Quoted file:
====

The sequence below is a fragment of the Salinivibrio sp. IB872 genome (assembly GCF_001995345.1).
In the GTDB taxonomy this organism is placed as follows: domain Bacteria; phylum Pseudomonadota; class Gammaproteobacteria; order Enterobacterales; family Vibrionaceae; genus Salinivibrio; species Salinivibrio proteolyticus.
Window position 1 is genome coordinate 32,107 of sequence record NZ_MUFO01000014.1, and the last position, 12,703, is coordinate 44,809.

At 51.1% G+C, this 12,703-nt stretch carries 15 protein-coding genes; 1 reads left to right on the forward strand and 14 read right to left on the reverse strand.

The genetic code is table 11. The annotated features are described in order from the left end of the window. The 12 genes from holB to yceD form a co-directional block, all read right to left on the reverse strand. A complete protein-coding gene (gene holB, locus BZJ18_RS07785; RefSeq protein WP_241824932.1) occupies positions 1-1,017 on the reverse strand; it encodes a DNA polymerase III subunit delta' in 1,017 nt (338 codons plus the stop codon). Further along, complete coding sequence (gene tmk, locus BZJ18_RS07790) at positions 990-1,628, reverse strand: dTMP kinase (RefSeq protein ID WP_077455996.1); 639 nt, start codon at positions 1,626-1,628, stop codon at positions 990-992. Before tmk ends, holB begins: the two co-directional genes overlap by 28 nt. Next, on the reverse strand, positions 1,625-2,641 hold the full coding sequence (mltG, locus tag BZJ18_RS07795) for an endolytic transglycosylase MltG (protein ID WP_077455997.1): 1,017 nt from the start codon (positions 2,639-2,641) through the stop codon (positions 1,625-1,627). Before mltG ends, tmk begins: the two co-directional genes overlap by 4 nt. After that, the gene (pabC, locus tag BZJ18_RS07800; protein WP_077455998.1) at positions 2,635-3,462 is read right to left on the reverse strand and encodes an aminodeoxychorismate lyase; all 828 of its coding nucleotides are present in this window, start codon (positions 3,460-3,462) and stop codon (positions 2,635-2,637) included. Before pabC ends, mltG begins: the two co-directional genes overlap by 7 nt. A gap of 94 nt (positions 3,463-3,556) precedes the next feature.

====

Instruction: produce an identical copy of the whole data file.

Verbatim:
The sequence below is a fragment of the Salinivibrio sp. IB872 genome (assembly GCF_001995345.1).
In the GTDB taxonomy this organism is placed as follows: domain Bacteria; phylum Pseudomonadota; class Gammaproteobacteria; order Enterobacterales; family Vibrionaceae; genus Salinivibrio; species Salinivibrio proteolyticus.
Window position 1 is genome coordinate 32,107 of sequence record NZ_MUFO01000014.1, and the last position, 12,703, is coordinate 44,809.

At 51.1% G+C, this 12,703-nt stretch carries 15 protein-coding genes; 1 reads left to right on the forward strand and 14 read right to left on the reverse strand.

The genetic code is table 11. The annotated features are described in order from the left end of the window. The 12 genes from holB to yceD form a co-directional block, all read right to left on the reverse strand. A complete protein-coding gene (gene holB, locus BZJ18_RS07785; RefSeq protein WP_241824932.1) occupies positions 1-1,017 on the reverse strand; it encodes a DNA polymerase III subunit delta' in 1,017 nt (338 codons plus the stop codon). Further along, complete coding sequence (gene tmk, locus BZJ18_RS07790) at positions 990-1,628, reverse strand: dTMP kinase (RefSeq protein ID WP_077455996.1); 639 nt, start codon at positions 1,626-1,628, stop codon at positions 990-992. Before tmk ends, holB begins: the two co-directional genes overlap by 28 nt. Next, on the reverse strand, positions 1,625-2,641 hold the full coding sequence (mltG, locus tag BZJ18_RS07795) for an endolytic transglycosylase MltG (protein ID WP_077455997.1): 1,017 nt from the start codon (positions 2,639-2,641) through the stop codon (positions 1,625-1,627). Before mltG ends, tmk begins: the two co-directional genes overlap by 4 nt. After that, the gene (pabC, locus tag BZJ18_RS07800; protein WP_077455998.1) at positions 2,635-3,462 is read right to left on the reverse strand and encodes an aminodeoxychorismate lyase; all 828 of its coding nucleotides are present in this window, start codon (positions 3,460-3,462) and stop codon (positions 2,635-2,637) included. Before pabC ends, mltG begins: the two co-directional genes overlap by 7 nt. A gap of 94 nt (positions 3,463-3,556) precedes the next feature.